Oct. 10 --Former Securities and Exchange Commissioner Troy Paredes Oct. 9 urged the agency to focus its enforcement attention on activities involving the most culpable individuals and firms, and the most harm to investors.
“In my view, it is particularly important that” the SEC base its enforcement decisions on the facts, the law and due process considerations, rather than whether there is public outcry over the incident, said the former commissioner.
Paredes addressed the Securities Enforcement Forum in Washington. He left the SEC in August after the Senate approved the nomination of his replacement, Michael Piwowar .
The former member reminded the commission that there is an opportunity cost to its enforcement actions, and that sometimes people just make mistakes. Accordingly, it might be the best use of the SEC's resources not to sue over technical violations and other deficiencies that do not involve scienter, he said.
Moreover, Paredes urged the commission not to lose sight of wrongdoing involving pump and dumps, boiler room tactics, and affinity fraud. Such violations require commission attention because they result in great harm to their victims and can have drastic consequences for U.S. markets, he said.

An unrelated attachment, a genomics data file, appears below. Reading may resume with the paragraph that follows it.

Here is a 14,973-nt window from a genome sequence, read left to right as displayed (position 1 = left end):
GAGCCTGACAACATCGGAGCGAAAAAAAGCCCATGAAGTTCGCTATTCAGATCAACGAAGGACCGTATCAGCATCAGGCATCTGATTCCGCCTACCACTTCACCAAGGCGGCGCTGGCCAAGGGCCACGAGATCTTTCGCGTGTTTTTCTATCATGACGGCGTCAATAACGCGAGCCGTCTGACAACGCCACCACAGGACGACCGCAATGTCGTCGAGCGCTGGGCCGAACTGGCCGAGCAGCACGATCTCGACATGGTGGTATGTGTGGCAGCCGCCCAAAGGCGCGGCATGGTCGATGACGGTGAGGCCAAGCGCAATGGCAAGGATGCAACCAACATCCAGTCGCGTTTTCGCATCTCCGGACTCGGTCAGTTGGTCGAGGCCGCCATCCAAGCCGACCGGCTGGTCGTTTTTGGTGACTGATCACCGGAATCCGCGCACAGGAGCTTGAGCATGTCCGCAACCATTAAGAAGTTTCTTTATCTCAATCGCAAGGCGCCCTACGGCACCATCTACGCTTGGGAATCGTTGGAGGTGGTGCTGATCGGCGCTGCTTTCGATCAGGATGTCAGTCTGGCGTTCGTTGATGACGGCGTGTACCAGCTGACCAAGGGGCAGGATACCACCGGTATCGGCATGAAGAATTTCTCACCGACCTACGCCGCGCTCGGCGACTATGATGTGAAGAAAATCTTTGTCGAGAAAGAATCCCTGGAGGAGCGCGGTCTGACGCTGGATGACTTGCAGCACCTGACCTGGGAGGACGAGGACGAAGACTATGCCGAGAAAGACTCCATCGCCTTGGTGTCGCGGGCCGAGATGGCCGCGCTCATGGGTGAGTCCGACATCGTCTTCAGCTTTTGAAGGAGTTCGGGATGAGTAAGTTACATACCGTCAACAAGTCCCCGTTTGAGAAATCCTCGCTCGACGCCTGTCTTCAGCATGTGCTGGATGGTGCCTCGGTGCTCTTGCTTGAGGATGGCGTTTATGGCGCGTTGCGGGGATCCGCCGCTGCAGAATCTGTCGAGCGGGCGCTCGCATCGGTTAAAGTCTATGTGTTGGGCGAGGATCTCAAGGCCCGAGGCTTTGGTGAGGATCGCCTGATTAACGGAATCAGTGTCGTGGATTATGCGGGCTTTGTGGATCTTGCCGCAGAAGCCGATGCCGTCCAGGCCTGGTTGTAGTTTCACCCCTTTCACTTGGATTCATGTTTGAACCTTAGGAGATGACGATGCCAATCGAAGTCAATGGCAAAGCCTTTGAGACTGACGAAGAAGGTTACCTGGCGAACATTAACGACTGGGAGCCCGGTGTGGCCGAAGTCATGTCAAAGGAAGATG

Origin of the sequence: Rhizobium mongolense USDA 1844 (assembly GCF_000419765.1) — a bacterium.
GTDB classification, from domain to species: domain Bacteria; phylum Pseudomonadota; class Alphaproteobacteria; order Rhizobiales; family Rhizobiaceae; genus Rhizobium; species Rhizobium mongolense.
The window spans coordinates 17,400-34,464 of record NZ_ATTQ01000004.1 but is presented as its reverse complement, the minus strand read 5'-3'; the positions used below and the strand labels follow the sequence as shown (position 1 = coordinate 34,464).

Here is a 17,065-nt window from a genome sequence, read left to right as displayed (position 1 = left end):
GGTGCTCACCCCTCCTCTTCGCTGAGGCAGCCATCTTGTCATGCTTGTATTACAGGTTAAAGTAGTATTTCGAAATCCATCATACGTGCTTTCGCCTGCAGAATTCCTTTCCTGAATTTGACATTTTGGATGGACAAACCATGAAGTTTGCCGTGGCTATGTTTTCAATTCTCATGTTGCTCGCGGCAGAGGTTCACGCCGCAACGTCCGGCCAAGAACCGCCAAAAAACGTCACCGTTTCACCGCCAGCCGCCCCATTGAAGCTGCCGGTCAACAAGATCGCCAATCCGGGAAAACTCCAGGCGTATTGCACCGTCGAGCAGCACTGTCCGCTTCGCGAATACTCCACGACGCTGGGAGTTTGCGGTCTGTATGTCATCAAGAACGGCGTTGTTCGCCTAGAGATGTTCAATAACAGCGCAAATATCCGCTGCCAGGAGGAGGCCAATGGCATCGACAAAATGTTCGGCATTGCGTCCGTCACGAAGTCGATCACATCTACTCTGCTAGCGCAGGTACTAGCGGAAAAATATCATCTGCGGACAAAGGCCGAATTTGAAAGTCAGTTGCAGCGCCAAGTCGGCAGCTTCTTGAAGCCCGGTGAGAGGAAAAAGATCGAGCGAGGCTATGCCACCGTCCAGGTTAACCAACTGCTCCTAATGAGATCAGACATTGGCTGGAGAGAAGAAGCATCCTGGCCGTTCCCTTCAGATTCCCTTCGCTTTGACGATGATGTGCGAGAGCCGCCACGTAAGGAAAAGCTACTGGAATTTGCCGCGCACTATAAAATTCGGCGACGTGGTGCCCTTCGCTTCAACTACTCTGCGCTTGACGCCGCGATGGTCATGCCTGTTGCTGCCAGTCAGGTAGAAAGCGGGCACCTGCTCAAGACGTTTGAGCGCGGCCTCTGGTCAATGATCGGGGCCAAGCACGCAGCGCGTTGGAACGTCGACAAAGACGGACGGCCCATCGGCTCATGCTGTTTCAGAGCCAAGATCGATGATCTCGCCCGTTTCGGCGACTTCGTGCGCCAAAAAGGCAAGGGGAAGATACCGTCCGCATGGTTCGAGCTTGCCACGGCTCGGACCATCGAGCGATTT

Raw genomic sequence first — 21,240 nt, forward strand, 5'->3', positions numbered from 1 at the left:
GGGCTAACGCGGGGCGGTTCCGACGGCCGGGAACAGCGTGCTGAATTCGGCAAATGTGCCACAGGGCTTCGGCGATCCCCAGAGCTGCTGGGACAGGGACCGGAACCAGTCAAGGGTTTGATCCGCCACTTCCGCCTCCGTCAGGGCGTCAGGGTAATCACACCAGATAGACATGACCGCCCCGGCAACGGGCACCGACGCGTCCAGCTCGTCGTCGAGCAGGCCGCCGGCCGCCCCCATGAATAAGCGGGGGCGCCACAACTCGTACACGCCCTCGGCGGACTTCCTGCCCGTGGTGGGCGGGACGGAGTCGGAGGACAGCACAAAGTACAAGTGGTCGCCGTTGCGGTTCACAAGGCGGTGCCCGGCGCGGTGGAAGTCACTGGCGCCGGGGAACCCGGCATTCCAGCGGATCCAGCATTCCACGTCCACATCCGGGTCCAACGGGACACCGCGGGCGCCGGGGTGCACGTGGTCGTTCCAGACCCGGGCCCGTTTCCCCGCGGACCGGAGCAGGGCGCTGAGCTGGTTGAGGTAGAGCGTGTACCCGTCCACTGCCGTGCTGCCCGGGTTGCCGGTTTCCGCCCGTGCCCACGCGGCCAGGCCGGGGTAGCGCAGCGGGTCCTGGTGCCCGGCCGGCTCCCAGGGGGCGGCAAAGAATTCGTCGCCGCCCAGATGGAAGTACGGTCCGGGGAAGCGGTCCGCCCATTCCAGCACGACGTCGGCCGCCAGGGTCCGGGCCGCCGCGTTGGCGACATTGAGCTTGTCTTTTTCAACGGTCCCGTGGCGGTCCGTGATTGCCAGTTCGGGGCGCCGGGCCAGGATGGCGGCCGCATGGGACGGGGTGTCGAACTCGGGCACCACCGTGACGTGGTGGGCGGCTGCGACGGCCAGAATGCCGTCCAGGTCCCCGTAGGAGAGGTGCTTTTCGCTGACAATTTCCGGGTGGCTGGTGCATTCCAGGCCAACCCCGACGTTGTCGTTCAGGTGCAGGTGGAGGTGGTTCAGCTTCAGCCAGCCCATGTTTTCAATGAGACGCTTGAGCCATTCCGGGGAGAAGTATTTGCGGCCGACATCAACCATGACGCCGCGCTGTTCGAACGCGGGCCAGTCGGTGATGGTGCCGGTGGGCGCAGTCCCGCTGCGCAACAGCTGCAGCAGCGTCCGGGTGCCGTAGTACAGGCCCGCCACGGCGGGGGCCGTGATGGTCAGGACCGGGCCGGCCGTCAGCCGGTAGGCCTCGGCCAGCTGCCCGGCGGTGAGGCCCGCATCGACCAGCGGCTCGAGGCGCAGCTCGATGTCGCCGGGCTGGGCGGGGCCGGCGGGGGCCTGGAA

Meanwhile, it is likely that Paredes's recommendation about technical violations will fall on deaf ears. On the same day that the ex-commissioner issued his remarks and at the same event, SEC Chairman Mary Jo White said that the SEC--to make its presence felt “everywhere”--will pursue all wrongdoing, no matter how small, including “violations of prophylactic rules with no intent requirement”.
To contact the reporter on this story: Yin Wilczek in Washington at email@example.com
To contact the editor responsible for this story: Phyllis Diamond at firstname.lastname@example.org
To view additional stories from Bloomberg Law® request a demo now